Top 7 Things Series: Part 6 – Third Party Updates

Third Party Update
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Welcome to part 6 of the Cyber Essentials blog series: Top 7 things you need to know before you start your assessment –

Here, we are going to talk about Applications also know as Third Party updates.

Patching

Let’s start with “What is Patching”

A patch is a small program, or in some cases a major update that is designed to resolve or fix a known issue.

Application updates can prove to be challenging in a number of ways.

Number 1 – Compared to our last post where we spoke about Operating System and Firmware updates, application updates typically don’t follow any regular release schedule.

Number 2 – It’s difficult to determine if your application is still receiving updates without searching the vendors websites, and even then – sometimes it’s not clear.

Number 3 – in most cases, well known applications updates themselves automatically, however by far the majority of applications don’t. They either require you to download the update or complete a version check.

Number 4 – You cannot rely on Microsoft or Apple to keep your applications updated. You will need to manage this process yourself. If you rely on an IT support company, they will need to invest in tools that cater for third party applications.

Why is it important to patch your programs

Generally speaking third party updates – or lack there of, contribute to a high number of cyber attacks.

It’s very difficult if not close to impossible to create a program that does not have any vulnerabilities. The industry has grown over the past several years and responsible companies now pay white hat hackers (good hackers) bounties to report any vulnerabilities. Even so it’s very difficult to find all bugs. You can earn hundreds of thousands of pounds for each vulnerability if it’s critical enough – so there is big money in this field.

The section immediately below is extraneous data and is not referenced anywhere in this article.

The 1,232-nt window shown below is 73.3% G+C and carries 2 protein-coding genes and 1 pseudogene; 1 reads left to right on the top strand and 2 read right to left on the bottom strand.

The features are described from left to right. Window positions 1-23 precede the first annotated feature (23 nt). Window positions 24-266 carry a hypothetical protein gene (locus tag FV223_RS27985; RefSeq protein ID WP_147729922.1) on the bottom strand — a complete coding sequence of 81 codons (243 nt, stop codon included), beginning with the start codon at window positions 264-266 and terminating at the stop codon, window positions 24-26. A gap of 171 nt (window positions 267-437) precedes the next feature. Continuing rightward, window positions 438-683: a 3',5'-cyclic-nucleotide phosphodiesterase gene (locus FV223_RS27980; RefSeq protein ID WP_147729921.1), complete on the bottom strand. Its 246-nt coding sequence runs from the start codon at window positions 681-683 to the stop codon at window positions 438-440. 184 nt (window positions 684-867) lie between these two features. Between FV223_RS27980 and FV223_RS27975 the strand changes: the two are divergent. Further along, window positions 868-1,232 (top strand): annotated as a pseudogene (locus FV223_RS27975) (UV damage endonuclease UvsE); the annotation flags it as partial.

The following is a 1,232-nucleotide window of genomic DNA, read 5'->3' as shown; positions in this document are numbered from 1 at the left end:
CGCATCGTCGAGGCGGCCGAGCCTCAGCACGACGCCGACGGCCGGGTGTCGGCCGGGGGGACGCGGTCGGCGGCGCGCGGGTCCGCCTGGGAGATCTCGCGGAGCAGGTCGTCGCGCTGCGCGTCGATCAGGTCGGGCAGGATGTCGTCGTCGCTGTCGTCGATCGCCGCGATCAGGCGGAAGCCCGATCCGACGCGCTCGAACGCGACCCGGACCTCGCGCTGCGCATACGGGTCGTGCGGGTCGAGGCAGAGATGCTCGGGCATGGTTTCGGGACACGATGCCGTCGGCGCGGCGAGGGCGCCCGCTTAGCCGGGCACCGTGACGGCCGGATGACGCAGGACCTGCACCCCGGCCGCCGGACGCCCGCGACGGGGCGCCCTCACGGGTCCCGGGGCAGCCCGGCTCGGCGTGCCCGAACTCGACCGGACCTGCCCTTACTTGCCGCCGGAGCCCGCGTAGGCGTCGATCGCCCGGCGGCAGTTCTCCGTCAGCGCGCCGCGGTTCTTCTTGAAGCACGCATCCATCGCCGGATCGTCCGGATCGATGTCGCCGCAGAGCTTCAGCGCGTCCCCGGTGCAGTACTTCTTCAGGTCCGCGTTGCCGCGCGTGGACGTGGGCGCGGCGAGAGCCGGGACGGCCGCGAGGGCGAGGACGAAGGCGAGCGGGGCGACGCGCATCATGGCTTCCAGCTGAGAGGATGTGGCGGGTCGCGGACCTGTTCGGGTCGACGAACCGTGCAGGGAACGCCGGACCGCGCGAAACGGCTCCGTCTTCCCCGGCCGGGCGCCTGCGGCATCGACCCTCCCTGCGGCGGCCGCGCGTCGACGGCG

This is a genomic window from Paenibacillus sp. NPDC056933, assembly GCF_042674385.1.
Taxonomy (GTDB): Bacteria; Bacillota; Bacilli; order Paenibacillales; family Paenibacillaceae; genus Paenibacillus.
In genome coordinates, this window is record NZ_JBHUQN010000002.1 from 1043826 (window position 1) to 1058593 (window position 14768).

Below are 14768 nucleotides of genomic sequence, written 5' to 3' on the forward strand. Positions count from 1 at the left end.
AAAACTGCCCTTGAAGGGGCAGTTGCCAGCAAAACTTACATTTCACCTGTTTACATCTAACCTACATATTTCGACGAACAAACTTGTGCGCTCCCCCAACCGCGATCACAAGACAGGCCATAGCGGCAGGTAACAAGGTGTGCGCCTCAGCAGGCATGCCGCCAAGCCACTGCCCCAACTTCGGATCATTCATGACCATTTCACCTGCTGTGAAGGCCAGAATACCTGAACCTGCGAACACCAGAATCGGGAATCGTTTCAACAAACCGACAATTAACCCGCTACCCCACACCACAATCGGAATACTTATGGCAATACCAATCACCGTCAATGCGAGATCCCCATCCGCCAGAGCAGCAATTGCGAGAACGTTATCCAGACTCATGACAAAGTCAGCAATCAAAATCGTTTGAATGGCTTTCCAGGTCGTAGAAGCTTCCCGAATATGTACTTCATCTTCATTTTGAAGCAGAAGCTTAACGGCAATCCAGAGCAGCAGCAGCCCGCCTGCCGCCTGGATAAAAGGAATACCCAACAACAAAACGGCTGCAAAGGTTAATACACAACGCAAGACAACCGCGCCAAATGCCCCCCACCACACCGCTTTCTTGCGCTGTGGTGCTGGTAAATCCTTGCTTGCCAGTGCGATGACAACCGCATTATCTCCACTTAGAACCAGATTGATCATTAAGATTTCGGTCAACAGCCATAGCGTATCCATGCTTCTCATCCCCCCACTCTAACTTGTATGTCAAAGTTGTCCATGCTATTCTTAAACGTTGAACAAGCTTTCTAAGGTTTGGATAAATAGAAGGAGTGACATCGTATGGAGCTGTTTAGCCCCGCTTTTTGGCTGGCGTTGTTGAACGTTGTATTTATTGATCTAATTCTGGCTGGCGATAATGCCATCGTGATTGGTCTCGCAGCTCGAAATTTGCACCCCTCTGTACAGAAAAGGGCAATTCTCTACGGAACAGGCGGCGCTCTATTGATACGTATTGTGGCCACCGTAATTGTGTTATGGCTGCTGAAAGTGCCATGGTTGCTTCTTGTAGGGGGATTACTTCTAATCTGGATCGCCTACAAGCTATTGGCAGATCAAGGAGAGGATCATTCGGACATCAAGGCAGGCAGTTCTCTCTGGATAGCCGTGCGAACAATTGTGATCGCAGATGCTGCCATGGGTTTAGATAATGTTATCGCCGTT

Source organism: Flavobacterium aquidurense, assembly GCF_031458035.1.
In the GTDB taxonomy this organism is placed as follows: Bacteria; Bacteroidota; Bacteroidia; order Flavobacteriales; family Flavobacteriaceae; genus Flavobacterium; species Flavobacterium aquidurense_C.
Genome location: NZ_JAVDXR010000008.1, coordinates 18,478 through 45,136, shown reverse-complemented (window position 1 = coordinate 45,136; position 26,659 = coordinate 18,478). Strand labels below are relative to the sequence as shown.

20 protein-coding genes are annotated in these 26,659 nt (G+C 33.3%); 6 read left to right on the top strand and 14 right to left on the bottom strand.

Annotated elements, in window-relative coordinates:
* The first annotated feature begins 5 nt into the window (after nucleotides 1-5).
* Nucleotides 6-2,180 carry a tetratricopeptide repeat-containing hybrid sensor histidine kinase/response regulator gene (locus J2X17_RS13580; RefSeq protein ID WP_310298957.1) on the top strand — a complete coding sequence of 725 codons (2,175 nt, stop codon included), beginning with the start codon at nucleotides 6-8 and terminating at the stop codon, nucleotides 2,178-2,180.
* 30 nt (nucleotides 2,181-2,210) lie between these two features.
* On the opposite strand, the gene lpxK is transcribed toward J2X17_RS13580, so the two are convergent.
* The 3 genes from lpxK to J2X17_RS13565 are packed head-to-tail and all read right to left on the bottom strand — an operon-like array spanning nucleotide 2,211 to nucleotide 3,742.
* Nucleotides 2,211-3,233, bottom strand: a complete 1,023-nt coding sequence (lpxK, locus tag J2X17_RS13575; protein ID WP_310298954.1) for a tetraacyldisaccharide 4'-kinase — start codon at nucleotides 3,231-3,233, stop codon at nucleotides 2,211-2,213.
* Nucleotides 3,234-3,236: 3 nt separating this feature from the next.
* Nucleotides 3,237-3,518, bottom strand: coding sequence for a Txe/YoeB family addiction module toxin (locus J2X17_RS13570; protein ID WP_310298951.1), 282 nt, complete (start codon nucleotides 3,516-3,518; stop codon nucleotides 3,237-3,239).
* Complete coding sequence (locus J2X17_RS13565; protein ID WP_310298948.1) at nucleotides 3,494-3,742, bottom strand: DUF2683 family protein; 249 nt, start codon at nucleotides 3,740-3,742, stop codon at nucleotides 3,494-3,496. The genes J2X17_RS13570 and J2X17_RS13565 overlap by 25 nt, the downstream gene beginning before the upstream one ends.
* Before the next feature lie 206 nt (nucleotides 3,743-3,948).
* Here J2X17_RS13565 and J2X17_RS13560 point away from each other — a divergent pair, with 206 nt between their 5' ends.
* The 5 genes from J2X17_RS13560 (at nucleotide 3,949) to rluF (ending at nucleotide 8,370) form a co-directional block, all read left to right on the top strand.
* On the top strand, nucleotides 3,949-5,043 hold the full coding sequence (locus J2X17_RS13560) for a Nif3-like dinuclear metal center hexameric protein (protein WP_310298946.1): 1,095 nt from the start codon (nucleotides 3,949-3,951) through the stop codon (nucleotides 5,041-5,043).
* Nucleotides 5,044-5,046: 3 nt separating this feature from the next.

“Black hat hackers” the bad guys, can earn even more – so this is a massive business in it’s own right.

Even when a patch is released, Bad guys will regularly review them and attempt to reverse engineer the fix, to identify what changes have been made, in a lot of instances they are then able to take advantage of unpatched computers. They will then write programs to specifically target these vulnerabilities.

This can happen as quickly as several hours to several weeks.

Cyber Essentials Policy

All applications must be supported and be receiving regular security updates, and again the 14 day rule applies to High and Critical updates. Therefore it’s important you regularly review which applications you have installed on your computers and mobile devices.

For smaller organisations, paper policy update controls will be sufficient, however for larger organisations an assessor would be looking for some form of technical control – however worst case this would be stated as an assessor comment on the feedback report.

You will need to list applications that are currently in use across your organisation, and don’t forget this also include mobile devices.

In section 8 of your Cyber Essentials question set, if you have mobile devices in scope you will likely select Control B – “Only allowing software from an App Store or “Application Whitelisting”. This goes onto ask you to implement controls to manage installed applications (this control doesn’t apply to normal computing devices as they typically have full blown antivirus installed) – more aimed at Android (where you choose not to install AV – I recommend you do – something like Sophos AV which is free) or typically used for IOS devices.

Final Words

In particular for Cyber Essentials, applications represent a major risk – so pay particular attention to implementing an update process